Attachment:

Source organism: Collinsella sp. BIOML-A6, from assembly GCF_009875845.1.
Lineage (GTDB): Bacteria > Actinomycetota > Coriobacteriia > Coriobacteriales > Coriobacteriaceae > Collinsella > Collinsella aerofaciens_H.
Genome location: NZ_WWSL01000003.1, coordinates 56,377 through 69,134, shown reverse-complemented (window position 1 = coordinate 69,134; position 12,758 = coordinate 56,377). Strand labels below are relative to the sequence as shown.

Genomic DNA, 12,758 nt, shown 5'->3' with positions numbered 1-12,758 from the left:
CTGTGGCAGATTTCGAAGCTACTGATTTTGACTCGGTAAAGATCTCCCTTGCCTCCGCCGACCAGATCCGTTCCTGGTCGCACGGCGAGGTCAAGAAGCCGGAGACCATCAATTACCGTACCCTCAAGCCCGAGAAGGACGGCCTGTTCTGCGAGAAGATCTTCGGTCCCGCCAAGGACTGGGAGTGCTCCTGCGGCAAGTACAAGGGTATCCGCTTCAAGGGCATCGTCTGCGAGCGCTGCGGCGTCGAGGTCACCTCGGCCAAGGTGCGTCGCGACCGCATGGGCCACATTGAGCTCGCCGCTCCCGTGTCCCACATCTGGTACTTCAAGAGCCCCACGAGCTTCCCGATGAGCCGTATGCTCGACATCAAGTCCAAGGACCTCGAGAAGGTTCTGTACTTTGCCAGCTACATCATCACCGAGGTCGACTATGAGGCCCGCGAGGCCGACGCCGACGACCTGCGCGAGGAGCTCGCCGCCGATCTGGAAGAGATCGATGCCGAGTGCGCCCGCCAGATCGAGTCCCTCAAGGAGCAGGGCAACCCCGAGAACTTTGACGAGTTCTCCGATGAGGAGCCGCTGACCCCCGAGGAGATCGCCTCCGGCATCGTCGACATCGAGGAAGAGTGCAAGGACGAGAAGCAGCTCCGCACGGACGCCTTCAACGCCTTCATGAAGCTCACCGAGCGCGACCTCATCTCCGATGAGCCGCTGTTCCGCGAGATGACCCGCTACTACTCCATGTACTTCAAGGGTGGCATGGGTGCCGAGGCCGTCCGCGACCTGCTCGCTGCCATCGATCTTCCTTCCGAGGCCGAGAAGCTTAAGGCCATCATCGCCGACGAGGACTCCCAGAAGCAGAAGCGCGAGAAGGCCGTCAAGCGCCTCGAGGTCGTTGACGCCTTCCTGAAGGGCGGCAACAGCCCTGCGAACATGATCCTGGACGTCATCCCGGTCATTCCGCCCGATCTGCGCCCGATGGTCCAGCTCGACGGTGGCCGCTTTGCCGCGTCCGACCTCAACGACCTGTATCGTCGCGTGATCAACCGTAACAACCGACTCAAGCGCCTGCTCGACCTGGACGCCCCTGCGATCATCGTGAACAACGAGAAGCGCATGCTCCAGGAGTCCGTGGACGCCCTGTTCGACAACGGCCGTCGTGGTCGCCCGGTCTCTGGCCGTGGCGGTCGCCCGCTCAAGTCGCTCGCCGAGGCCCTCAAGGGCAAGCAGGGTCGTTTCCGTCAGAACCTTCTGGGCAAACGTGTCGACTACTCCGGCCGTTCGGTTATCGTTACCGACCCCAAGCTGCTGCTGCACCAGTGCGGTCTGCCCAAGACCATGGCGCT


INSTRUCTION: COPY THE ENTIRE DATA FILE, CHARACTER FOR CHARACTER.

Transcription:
Source organism: Collinsella sp. BIOML-A6, from assembly GCF_009875845.1.
Lineage (GTDB): Bacteria > Actinomycetota > Coriobacteriia > Coriobacteriales > Coriobacteriaceae > Collinsella > Collinsella aerofaciens_H.
Genome location: NZ_WWSL01000003.1, coordinates 56,377 through 69,134, shown reverse-complemented (window position 1 = coordinate 69,134; position 12,758 = coordinate 56,377). Strand labels below are relative to the sequence as shown.

Genomic DNA, 12,758 nt, shown 5'->3' with positions numbered 1-12,758 from the left:
CTGTGGCAGATTTCGAAGCTACTGATTTTGACTCGGTAAAGATCTCCCTTGCCTCCGCCGACCAGATCCGTTCCTGGTCGCACGGCGAGGTCAAGAAGCCGGAGACCATCAATTACCGTACCCTCAAGCCCGAGAAGGACGGCCTGTTCTGCGAGAAGATCTTCGGTCCCGCCAAGGACTGGGAGTGCTCCTGCGGCAAGTACAAGGGTATCCGCTTCAAGGGCATCGTCTGCGAGCGCTGCGGCGTCGAGGTCACCTCGGCCAAGGTGCGTCGCGACCGCATGGGCCACATTGAGCTCGCCGCTCCCGTGTCCCACATCTGGTACTTCAAGAGCCCCACGAGCTTCCCGATGAGCCGTATGCTCGACATCAAGTCCAAGGACCTCGAGAAGGTTCTGTACTTTGCCAGCTACATCATCACCGAGGTCGACTATGAGGCCCGCGAGGCCGACGCCGACGACCTGCGCGAGGAGCTCGCCGCCGATCTGGAAGAGATCGATGCCGAGTGCGCCCGCCAGATCGAGTCCCTCAAGGAGCAGGGCAACCCCGAGAACTTTGACGAGTTCTCCGATGAGGAGCCGCTGACCCCCGAGGAGATCGCCTCCGGCATCGTCGACATCGAGGAAGAGTGCAAGGACGAGAAGCAGCTCCGCACGGACGCCTTCAACGCCTTCATGAAGCTCACCGAGCGCGACCTCATCTCCGATGAGCCGCTGTTCCGCGAGATGACCCGCTACTACTCCATGTACTTCAAGGGTGGCATGGGTGCCGAGGCCGTCCGCGACCTGCTCGCTGCCATCGATCTTCCTTCCGAGGCCGAGAAGCTTAAGGCCATCATCGCCGACGAGGACTCCCAGAAGCAGAAGCGCGAGAAGGCCGTCAAGCGCCTCGAGGTCGTTGACGCCTTCCTGAAGGGCGGCAACAGCCCTGCGAACATGATCCTGGACGTCATCCCGGTCATTCCGCCCGATCTGCGCCCGATGGTCCAGCTCGACGGTGGCCGCTTTGCCGCGTCCGACCTCAACGACCTGTATCGTCGCGTGATCAACCGTAACAACCGACTCAAGCGCCTGCTCGACCTGGACGCCCCTGCGATCATCGTGAACAACGAGAAGCGCATGCTCCAGGAGTCCGTGGACGCCCTGTTCGACAACGGCCGTCGTGGTCGCCCGGTCTCTGGCCGTGGCGGTCGCCCGCTCAAGTCGCTCGCCGAGGCCCTCAAGGGCAAGCAGGGTCGTTTCCGTCAGAACCTTCTGGGCAAACGTGTCGACTACTCCGGCCGTTCGGTTATCGTTACCGACCCCAAGCTGCTGCTGCACCAGTGCGGTCTGCCCAAGACCATGGCGCT